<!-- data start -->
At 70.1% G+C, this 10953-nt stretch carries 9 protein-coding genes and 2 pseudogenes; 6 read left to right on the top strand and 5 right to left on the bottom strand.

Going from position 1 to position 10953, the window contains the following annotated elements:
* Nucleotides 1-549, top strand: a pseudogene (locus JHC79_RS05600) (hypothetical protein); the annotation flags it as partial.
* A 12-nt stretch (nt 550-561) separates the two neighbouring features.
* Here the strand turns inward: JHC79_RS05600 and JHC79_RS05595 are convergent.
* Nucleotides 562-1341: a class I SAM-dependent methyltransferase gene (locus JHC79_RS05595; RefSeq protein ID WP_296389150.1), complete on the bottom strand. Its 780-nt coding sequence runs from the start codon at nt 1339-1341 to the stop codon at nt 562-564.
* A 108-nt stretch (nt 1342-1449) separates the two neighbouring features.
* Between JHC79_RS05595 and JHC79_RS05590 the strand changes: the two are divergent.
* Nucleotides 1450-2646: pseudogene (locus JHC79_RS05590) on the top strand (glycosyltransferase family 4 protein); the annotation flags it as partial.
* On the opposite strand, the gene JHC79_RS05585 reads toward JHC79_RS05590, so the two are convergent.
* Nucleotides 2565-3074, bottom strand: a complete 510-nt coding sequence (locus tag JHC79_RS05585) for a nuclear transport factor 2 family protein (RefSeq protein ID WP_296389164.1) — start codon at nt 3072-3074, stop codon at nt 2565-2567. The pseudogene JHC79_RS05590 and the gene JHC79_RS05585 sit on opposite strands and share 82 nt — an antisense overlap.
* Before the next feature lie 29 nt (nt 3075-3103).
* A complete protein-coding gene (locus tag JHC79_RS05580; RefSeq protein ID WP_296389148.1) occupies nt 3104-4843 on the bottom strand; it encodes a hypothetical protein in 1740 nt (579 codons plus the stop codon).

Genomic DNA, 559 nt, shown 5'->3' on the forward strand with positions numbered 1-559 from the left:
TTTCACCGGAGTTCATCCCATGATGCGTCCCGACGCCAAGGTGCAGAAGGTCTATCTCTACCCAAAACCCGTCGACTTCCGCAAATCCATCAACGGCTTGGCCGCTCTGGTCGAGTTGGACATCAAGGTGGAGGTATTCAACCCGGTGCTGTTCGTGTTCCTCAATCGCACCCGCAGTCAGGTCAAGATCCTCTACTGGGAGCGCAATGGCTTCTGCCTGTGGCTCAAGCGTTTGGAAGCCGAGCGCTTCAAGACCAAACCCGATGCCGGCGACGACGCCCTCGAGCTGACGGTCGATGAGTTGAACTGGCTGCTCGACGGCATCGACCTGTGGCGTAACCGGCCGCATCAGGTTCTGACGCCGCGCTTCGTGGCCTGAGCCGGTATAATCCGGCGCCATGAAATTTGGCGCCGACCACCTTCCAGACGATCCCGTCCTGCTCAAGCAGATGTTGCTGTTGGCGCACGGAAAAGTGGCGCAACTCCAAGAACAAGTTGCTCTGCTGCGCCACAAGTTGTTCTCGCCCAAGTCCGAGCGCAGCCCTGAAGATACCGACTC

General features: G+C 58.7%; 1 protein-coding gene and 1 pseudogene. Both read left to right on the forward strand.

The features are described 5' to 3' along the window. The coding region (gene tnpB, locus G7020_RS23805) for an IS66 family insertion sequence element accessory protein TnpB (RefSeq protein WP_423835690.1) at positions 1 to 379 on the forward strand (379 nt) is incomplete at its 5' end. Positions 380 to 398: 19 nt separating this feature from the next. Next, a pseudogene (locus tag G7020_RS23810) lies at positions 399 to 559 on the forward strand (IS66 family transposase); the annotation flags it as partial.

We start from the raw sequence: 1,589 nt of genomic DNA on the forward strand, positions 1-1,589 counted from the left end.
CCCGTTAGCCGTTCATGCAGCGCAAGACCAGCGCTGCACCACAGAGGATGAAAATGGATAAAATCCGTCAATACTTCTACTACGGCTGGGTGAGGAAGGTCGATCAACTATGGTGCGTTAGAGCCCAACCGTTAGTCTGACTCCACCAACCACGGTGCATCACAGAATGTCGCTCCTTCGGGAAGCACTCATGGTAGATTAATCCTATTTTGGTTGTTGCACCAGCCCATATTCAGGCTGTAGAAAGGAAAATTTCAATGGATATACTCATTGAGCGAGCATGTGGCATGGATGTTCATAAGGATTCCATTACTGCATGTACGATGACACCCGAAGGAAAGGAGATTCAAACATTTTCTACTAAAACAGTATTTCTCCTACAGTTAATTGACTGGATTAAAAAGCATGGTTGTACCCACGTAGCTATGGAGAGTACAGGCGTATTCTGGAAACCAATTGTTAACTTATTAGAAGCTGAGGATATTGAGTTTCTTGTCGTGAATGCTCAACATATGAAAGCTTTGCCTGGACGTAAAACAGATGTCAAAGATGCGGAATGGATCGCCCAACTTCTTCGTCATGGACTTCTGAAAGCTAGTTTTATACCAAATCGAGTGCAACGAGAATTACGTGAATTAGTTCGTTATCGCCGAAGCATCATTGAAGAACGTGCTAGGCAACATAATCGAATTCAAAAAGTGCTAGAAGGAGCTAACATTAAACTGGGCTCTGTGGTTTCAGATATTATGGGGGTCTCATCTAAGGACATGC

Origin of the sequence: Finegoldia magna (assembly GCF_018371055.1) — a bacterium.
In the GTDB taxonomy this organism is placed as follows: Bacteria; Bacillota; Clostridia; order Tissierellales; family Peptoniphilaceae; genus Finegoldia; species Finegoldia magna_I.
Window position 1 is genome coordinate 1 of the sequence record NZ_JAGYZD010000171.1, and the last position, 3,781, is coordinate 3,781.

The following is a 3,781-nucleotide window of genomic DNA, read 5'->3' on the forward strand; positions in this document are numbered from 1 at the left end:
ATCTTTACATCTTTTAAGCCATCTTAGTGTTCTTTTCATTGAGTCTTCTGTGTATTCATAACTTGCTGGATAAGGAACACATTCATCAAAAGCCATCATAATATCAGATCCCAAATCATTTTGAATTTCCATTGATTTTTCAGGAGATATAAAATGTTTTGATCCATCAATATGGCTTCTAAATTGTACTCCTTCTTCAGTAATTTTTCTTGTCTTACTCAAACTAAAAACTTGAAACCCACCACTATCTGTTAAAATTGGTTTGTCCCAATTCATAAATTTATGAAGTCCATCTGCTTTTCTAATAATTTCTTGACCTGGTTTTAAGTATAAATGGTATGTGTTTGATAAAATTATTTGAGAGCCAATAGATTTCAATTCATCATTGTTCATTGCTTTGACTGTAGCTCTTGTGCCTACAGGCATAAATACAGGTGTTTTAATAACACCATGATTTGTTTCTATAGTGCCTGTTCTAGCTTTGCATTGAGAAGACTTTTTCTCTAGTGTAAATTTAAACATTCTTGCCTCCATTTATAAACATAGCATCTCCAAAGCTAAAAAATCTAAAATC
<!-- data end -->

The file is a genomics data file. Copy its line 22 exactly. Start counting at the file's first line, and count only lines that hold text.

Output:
Window position 1 is genome coordinate 1 of the sequence record NZ_JAGYZD010000171.1, and the last position, 3,781, is coordinate 3,781.